As for those that performed examinations of the company books, they were evidently astounded at the extraordinary possibility of the problems that could come about from home mortgage and commercial loans, as well as in the credit card sector; all of which seem to be understated by management as to how bad things really are in those loan areas.
There are also concerns about the methodologies being used by Wells Fargo to measure its exposure in its derivatives portfolio, further creating a gap between their view of the overall health of the company and everyone else’s. In other words, there’s another possibility of accounting voodoo being employed to make things look better than they really are in order to keep shareholders from abandoning their positions and driving down the share price even more.
This doesn’t even include the tremendous exposure of Wells Fargo to the derivatives portfolio of trades it took on when it acquired Wachovia, which includes its own ticking time bomb. Warren Buffett, whose company Berkshire Hathaway is invested heavily in Wells Fargo, has called derivatives in the past “financial weapons of mass destruction,” and he’s correct, and Wells Fargo via its acquisition of Wachovia is sitting on an even bigger pile of them.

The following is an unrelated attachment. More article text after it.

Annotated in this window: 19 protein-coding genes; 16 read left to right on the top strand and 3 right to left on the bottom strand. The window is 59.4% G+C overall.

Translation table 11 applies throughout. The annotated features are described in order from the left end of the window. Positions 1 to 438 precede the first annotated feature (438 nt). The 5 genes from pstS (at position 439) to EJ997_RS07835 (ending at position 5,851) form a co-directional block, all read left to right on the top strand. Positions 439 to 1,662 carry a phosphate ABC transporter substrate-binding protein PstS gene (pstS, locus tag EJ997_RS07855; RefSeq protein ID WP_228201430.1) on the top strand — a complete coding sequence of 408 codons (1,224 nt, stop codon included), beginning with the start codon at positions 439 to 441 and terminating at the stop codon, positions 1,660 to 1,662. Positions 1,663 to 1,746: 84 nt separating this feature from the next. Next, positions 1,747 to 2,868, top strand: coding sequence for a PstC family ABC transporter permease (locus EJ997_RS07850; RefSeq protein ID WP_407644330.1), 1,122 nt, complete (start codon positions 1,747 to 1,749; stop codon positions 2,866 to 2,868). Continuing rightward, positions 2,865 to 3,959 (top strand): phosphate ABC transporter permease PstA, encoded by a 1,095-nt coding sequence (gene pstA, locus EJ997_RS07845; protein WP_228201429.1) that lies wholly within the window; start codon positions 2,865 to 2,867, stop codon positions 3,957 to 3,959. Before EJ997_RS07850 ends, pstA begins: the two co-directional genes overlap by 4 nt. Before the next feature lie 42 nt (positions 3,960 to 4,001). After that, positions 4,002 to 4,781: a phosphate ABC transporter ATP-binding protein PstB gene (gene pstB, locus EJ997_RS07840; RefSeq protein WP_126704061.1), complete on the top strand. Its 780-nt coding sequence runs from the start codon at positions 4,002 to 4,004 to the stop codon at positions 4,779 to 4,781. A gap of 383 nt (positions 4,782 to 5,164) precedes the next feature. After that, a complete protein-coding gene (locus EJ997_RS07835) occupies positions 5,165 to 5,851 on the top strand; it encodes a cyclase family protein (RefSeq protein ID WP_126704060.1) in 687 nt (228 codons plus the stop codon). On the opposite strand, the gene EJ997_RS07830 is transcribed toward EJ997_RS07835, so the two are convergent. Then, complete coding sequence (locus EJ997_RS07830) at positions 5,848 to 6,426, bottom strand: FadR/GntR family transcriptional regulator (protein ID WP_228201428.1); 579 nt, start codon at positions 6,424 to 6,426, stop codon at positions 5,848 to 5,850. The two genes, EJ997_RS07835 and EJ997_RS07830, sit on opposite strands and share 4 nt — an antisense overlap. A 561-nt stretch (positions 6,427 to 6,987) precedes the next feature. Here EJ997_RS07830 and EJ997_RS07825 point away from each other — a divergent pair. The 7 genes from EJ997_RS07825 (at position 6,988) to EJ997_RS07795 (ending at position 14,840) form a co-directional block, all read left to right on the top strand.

The bottom line in all of this is Wells Fargo may not have close to enough cash on hand to deal with the situation, and may need a lot more before all of this is over.
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